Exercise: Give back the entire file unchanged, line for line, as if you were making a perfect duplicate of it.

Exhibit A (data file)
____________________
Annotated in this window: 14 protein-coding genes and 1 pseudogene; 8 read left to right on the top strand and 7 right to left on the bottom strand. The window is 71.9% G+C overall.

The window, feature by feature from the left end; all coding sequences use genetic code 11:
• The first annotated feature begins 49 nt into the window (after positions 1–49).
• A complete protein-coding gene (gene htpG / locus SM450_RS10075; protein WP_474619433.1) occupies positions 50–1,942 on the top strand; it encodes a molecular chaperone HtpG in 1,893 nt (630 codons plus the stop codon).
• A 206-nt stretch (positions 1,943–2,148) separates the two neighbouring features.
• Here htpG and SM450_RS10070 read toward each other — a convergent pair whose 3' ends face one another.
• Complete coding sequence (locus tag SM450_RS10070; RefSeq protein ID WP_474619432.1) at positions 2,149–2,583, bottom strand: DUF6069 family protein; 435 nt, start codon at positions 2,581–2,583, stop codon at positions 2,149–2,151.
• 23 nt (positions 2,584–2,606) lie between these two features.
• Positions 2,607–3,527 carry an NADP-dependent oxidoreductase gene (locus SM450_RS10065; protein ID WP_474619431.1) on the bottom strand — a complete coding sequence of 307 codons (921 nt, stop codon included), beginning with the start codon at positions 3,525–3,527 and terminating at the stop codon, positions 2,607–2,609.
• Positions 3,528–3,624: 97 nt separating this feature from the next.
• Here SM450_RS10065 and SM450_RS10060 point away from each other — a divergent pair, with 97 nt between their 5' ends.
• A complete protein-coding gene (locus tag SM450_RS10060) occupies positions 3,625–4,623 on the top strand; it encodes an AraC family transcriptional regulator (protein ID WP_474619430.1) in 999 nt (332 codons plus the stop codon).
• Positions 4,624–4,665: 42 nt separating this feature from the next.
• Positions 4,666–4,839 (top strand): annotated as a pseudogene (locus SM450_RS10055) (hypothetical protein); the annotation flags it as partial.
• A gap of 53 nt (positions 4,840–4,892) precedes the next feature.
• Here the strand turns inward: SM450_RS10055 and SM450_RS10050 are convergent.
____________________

Annotated in this window: 14 protein-coding genes and 1 pseudogene; 8 read left to right on the top strand and 7 right to left on the bottom strand. The window is 71.9% G+C overall.

The window, feature by feature from the left end; all coding sequences use genetic code 11:
• The first annotated feature begins 49 nt into the window (after positions 1–49).
• A complete protein-coding gene (gene htpG / locus SM450_RS10075; protein WP_474619433.1) occupies positions 50–1,942 on the top strand; it encodes a molecular chaperone HtpG in 1,893 nt (630 codons plus the stop codon).
• A 206-nt stretch (positions 1,943–2,148) separates the two neighbouring features.
• Here htpG and SM450_RS10070 read toward each other — a convergent pair whose 3' ends face one another.
• Complete coding sequence (locus tag SM450_RS10070; RefSeq protein ID WP_474619432.1) at positions 2,149–2,583, bottom strand: DUF6069 family protein; 435 nt, start codon at positions 2,581–2,583, stop codon at positions 2,149–2,151.
• 23 nt (positions 2,584–2,606) lie between these two features.
• Positions 2,607–3,527 carry an NADP-dependent oxidoreductase gene (locus SM450_RS10065; protein ID WP_474619431.1) on the bottom strand — a complete coding sequence of 307 codons (921 nt, stop codon included), beginning with the start codon at positions 3,525–3,527 and terminating at the stop codon, positions 2,607–2,609.
• Positions 3,528–3,624: 97 nt separating this feature from the next.
• Here SM450_RS10065 and SM450_RS10060 point away from each other — a divergent pair, with 97 nt between their 5' ends.
• A complete protein-coding gene (locus tag SM450_RS10060) occupies positions 3,625–4,623 on the top strand; it encodes an AraC family transcriptional regulator (protein ID WP_474619430.1) in 999 nt (332 codons plus the stop codon).
• Positions 4,624–4,665: 42 nt separating this feature from the next.
• Positions 4,666–4,839 (top strand): annotated as a pseudogene (locus SM450_RS10055) (hypothetical protein); the annotation flags it as partial.
• A gap of 53 nt (positions 4,840–4,892) precedes the next feature.
• Here the strand turns inward: SM450_RS10055 and SM450_RS10050 are convergent.